Have you seen people on the internet talking about the “fandoms” they are a part of? Fandoms are some of the most powerful forces on the internet. Here’s what these devoted fan bases are and how they bring people together.
A “fandom” is an organized subculture of people who share a common interest. Fandom members are often the most committed and invested in the media franchise, often taking the fandom one step further by documenting small details, speculating extensively, and creating fan content.
According to Merriam-Webster Dictionary, the first known use of the term was in 1903. It was used occasionally during the 20th century for fan communities of franchises such as Star Trek before finally exploding into the 21st century, as the internet made it significantly easier for fandoms to get organized.
While all people in a fandom are fans, not everyone who is a fan of a media property is in a fandom. Fandom groups are part of a participatory culture, where individuals are both consumers and contributors to the media. Being in a fandom means being part of organized communities, building relationships, and contributing your own content.
While there can be a fandom for just about anything, an Internet fandom normally refers to the fan base of a particular fictional creative work or published media. These include books, movies, TV shows, video games, stage shows, graphic novels, etc. Some of the biggest fandoms on the internet are giant franchises like the Marvel Cinematic Universe, Harry Potter, Star Wars, and Minecraft.
What do fandoms do?
Fandoms tend to engage in a lot of activities on the Internet. The most basic of these is creating online spaces where they can discuss the work. In the early days of the Internet, these were usually custom message boards or mailing lists. Modern fandoms use platforms like Discord and Reddit.
Another thing many fandoms do is maintain a repository of information and knowledge. Often properties that draw devoted fandoms have many characters, world construction, locations, and events. Fans collect this information on user-editable wiki websites. Bulbapedia, for example, is a wiki website that has very detailed information on almost everything about the Pokemon franchise, from the games to the TV shows.
People in fandoms are also most likely to create UGC or user-generated content. The most common form of user content is fan art, artistic depictions of characters or scenarios. Many fans also write fanfiction, stories that set in the same fictional universe as the property and explore various events and relationships that may not appear in the original story. Many of these works explore “ships,” which are canonical and non-canonical romantic relationships between characters.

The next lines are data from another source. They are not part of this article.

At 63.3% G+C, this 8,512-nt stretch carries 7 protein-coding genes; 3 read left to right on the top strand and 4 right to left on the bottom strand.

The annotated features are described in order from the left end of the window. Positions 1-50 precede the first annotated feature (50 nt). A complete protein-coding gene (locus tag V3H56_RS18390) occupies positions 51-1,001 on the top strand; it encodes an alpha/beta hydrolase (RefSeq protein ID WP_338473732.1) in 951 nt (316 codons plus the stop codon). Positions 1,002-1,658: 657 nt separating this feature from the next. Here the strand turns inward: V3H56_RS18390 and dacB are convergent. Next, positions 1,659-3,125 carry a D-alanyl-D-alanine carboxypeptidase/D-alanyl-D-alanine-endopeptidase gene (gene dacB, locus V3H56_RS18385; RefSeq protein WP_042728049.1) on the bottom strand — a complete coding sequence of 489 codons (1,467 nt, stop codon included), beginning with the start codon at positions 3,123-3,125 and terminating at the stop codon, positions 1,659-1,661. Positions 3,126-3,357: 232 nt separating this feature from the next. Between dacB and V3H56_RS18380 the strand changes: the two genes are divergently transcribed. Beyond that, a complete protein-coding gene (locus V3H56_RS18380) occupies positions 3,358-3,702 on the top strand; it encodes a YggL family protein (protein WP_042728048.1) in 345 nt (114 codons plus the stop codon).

Sometimes fan creations can reach incredible levels of scale and ambition. Game fandoms, for example, have created mods with custom campaigns that can rival the original games in length. There are also fan-created shows, movies, music, and published books. For example, A very Potter musicala stage show that has been viewed more than 100 million times, started as a school production made by a group of Harry Potter fans.
The good and bad of fandoms
Fandom behavior is a mixed bag. Some negative behaviors are often associated with groups of hardcore fans. They often exhibit hostile and insular behavior towards other fandom groups, with “fan wars” being a common feature of online communities. Many fans are also involved in power struggles within their group, especially when they disagree on certain things. For example, ‘ship wars’ take place between groups with different preferential relationships.
However, fandom also brings a lot of positive things with it. These groups often help people on the Internet find communities to be part of and friends with common interests. In addition, fandom can bring together people from all over the world, all of whom are dedicated to a specific interest. In addition, fans of less financially successful franchises can support the property financially through channels such as Patreon or Kickstarter.
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There are many internet “spaces” where fandoms tend to organize. The most common fanspaces are subgroups of popular social platforms, such as subreddits on Reddit, groups on Facebook, or servers on Discord. These are organized and moderated platforms that can help users build connections with each other, create fanwork, and share news. In addition, these communities often hold events for their members.
Fandoms also organize on content-oriented platforms. For example, there are many fandoms on Archive of Our Own – AO3 or AO3. It is the largest fanfiction website in the world, with some fandoms like Marvel having hundreds of thousands of stories. There are also websites like Tumblr, which have a lot of fan content and discussions about various franchises.
Finally, there are plenty of IRL or “real life” spaces for fandoms to gather. The largest of these are fan conventions, which can range from small to large depending on the size of the group and organizing committee. These conventions can be multi-genre affairs such as Dragon Con and San Diego Comic Convention or more focused on specific groups such as: Harry Potter or Star Wars conventions. Local networks also sometimes hold fan events with smaller groups.
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